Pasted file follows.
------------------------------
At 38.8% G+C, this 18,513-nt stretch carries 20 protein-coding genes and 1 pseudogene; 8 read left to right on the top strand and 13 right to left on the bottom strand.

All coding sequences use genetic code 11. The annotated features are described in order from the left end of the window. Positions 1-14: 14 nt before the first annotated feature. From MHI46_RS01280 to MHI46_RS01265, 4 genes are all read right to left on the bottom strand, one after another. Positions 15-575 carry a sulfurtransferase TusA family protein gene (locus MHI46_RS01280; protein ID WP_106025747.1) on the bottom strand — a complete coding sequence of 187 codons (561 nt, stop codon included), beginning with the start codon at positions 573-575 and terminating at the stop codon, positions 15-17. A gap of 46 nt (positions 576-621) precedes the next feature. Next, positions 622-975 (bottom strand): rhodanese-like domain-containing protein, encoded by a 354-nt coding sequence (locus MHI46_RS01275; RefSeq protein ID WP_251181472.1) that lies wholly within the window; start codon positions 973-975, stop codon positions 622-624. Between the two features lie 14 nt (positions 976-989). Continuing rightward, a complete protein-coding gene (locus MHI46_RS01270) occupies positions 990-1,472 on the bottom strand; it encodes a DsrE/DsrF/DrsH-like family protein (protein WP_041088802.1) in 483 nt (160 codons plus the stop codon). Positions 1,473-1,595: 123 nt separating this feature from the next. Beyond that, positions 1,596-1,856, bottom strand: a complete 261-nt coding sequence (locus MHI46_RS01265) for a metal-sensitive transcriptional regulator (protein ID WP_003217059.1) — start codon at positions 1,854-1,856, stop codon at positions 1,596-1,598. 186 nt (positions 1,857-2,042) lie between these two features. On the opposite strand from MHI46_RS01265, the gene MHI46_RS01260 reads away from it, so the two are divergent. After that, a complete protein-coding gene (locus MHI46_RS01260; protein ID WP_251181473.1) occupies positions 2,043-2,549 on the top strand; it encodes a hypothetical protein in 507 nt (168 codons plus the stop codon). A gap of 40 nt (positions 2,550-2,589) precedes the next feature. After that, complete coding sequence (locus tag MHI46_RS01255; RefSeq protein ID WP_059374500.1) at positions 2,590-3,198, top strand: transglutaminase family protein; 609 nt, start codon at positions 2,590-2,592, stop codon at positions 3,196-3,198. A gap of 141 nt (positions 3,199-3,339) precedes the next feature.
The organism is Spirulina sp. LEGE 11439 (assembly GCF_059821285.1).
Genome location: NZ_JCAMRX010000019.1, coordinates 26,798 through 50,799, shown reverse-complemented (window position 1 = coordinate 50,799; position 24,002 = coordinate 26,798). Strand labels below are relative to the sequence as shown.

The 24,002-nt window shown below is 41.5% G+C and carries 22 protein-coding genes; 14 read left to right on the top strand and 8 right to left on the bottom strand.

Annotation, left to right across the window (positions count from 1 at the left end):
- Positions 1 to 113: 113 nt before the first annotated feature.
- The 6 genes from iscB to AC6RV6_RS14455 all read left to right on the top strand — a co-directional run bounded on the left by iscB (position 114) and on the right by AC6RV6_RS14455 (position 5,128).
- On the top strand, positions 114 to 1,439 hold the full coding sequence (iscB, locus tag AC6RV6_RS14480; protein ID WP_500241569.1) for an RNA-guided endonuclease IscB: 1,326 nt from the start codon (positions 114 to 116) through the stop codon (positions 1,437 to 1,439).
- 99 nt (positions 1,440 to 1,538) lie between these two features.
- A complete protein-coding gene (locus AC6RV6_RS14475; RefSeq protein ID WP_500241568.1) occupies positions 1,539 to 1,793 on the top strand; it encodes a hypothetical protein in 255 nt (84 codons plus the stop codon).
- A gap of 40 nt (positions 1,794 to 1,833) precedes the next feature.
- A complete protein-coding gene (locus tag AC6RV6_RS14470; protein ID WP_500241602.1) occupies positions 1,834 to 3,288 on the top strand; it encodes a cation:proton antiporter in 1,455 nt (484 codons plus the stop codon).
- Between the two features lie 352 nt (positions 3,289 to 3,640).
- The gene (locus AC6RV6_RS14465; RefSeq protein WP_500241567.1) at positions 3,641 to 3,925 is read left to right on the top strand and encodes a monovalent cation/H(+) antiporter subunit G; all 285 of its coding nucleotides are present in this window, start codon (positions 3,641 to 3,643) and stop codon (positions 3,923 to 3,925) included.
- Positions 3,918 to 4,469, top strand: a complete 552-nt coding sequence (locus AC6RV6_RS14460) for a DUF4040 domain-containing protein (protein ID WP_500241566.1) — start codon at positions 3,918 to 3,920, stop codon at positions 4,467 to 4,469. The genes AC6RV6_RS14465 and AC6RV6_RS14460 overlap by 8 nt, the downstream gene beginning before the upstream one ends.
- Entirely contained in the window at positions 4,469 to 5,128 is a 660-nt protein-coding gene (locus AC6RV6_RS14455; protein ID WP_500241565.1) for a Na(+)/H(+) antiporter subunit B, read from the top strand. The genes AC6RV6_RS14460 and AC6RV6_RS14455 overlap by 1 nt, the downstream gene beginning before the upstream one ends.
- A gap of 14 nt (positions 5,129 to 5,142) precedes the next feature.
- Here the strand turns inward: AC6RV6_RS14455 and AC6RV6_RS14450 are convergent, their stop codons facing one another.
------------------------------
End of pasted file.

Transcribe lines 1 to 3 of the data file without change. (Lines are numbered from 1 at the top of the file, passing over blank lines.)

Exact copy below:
At 38.8% G+C, this 18,513-nt stretch carries 20 protein-coding genes and 1 pseudogene; 8 read left to right on the top strand and 13 right to left on the bottom strand.

All coding sequences use genetic code 11. The annotated features are described in order from the left end of the window. Positions 1-14: 14 nt before the first annotated feature. From MHI46_RS01280 to MHI46_RS01265, 4 genes are all read right to left on the bottom strand, one after another. Positions 15-575 carry a sulfurtransferase TusA family protein gene (locus MHI46_RS01280; protein ID WP_106025747.1) on the bottom strand — a complete coding sequence of 187 codons (561 nt, stop codon included), beginning with the start codon at positions 573-575 and terminating at the stop codon, positions 15-17. A gap of 46 nt (positions 576-621) precedes the next feature. Next, positions 622-975 (bottom strand): rhodanese-like domain-containing protein, encoded by a 354-nt coding sequence (locus MHI46_RS01275; RefSeq protein ID WP_251181472.1) that lies wholly within the window; start codon positions 973-975, stop codon positions 622-624. Between the two features lie 14 nt (positions 976-989). Continuing rightward, a complete protein-coding gene (locus MHI46_RS01270) occupies positions 990-1,472 on the bottom strand; it encodes a DsrE/DsrF/DrsH-like family protein (protein WP_041088802.1) in 483 nt (160 codons plus the stop codon). Positions 1,473-1,595: 123 nt separating this feature from the next. Beyond that, positions 1,596-1,856, bottom strand: a complete 261-nt coding sequence (locus MHI46_RS01265) for a metal-sensitive transcriptional regulator (protein ID WP_003217059.1) — start codon at positions 1,854-1,856, stop codon at positions 1,596-1,598. 186 nt (positions 1,857-2,042) lie between these two features. On the opposite strand from MHI46_RS01265, the gene MHI46_RS01260 reads away from it, so the two are divergent. After that, a complete protein-coding gene (locus MHI46_RS01260; protein ID WP_251181473.1) occupies positions 2,043-2,549 on the top strand; it encodes a hypothetical protein in 507 nt (168 codons plus the stop codon). A gap of 40 nt (positions 2,550-2,589) precedes the next feature. After that, complete coding sequence (locus tag MHI46_RS01255; RefSeq protein ID WP_059374500.1) at positions 2,590-3,198, top strand: transglutaminase family protein; 609 nt, start codon at positions 2,590-2,592, stop codon at positions 3,196-3,198. A gap of 141 nt (positions 3,199-3,339) precedes the next feature.
The organism is Spirulina sp. LEGE 11439 (assembly GCF_059821285.1).